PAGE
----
Group Calls On Amazon To End Kindle DRM

Launches petition

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The Free Software Foundation has launched an online petition to convince Amazon.com to drop its use of digital rights management (DRM) technology on its Kindle.

The move comes after Amazon deleted customers copies of George Orwell’s "Animal Farm" and "1984" without notice. Amazon says the titles were added to the Kindle store by a company that did not have the rights to them and it removed the copies at the request of the publisher from both its Kindle store and users personal electronic readers.

The online petition currently has more than 1,400 signatures including those of free software advocate Richard Stallman, Creative Commons and Change Congress co-founder Lawrence Lessig and Harvard law professor John Palfrey.

Peter T. Brown"The freedom to read without supervision or interference is central to a free society," said FSF executive director Peter Brown.

"When ebook products like the Kindle use DRM to restrict what users can do with their books, that is a clear threat to the free exchange of ideas."

Amazon CEO Jeff Bezos apologized for the error in a Kindle Community forum post. "This is an apology for the way we previously handled illegally sold copies of 1984 and other novels on Kindle. Our ‘solution’ to the problem was stupid, thoughtless, and painfully out of line with our principles."

The Kindle terms and conditions state digital content is licensed to the user, but not owned by them.

"Digital Content will be deemed licensed to you by Amazon under this Agreement unless otherwise expressly provided by Amazon."

Group Calls On Amazon To End Kindle DRM
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  • Guest

    Amazon does not care. Suck it Bezos!

  • http://www.xyshop.co.uk Tania

    I hope that Amazon will act quickly rather than late but if you are looking for comparison shopping then http://www.xyshop.co.uk provides better comparison of products. It compares products from more than 3000 vendors including amazon.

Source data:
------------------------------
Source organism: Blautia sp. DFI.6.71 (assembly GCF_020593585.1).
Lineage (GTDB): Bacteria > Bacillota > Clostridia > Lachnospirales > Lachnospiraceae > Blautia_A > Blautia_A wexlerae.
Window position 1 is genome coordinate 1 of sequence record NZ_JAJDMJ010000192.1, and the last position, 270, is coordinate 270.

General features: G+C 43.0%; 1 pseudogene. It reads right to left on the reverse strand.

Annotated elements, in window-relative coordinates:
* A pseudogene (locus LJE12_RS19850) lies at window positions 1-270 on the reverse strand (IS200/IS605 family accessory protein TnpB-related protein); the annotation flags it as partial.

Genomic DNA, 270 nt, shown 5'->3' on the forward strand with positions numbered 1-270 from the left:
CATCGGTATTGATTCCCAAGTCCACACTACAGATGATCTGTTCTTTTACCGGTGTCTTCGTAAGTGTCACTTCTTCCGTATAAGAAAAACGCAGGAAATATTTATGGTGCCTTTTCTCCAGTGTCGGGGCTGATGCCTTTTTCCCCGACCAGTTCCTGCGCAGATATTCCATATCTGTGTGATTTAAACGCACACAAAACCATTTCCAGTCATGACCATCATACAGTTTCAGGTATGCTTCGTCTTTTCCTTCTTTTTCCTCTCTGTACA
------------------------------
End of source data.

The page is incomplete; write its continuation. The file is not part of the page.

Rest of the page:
• Holmes Wilson

    Hi there,

    Saw you’d written about the Amazon / 1984 flap, and I thought you might be
    interested in the petition we launched yesterday:


    We have over 1400 signatures already, and signers include Lawrence Lessig,
    Clay Shirky, Cory Doctorow and other notable authors, librarians, and

    The petition opens:

    “We believe in a way of life based on the free exchange of ideas, in which
    books have and will continue to play a central role. Devices like Amazon’s
    are trying to determine how people will interact with books, but Amazon’s
    use of DRM to control and monitor users and their books constitutes a clear
    threat to the free exchange of ideas.”

    Please have a look, and if you support the cause or think it would be
    interesting to your readers, a blog post would be great!


    -Holmes Wilson
    Free Software Foundation

  • http://www.laokay.com Steve

    I think there is a point to DRM at a certain level. I mean if there was a master key that identified you and then you could copy that key and all your mp3’s and even movies to your other devices and get everything to work then why not?

    How about being able to expire an album from being accessed? So you could download the full version of somebody’s entire album and have access to it for the next 24 hours under their ‘trial’ version for say $0.99, listen to the entire thing over and over, and if you liked it, you could buy a full DRM license for like $9.00 or something. Way cheaper than buying it in a store I would think.

    Or the resume you gave last week to the receptionist of the place that didn’t hire you. They won’t be needing that anymore. Delete Access

  • http://www.mkv-converter-mac.com/ Guest

    I wished to have a kindle.

  • http://hubpages.com/profile/dame+scribe Gin

    I would have to support any business in it’s decision to delete access to content that is being provided *ILLEGALLY* unless one agrees to *theft* of property as quite normal. If the request had been made by the owner for removal then it should be respected and safeguarded. I don’t believe anybody but the owner should be financially rewarded for the works of others unless they have such permission.

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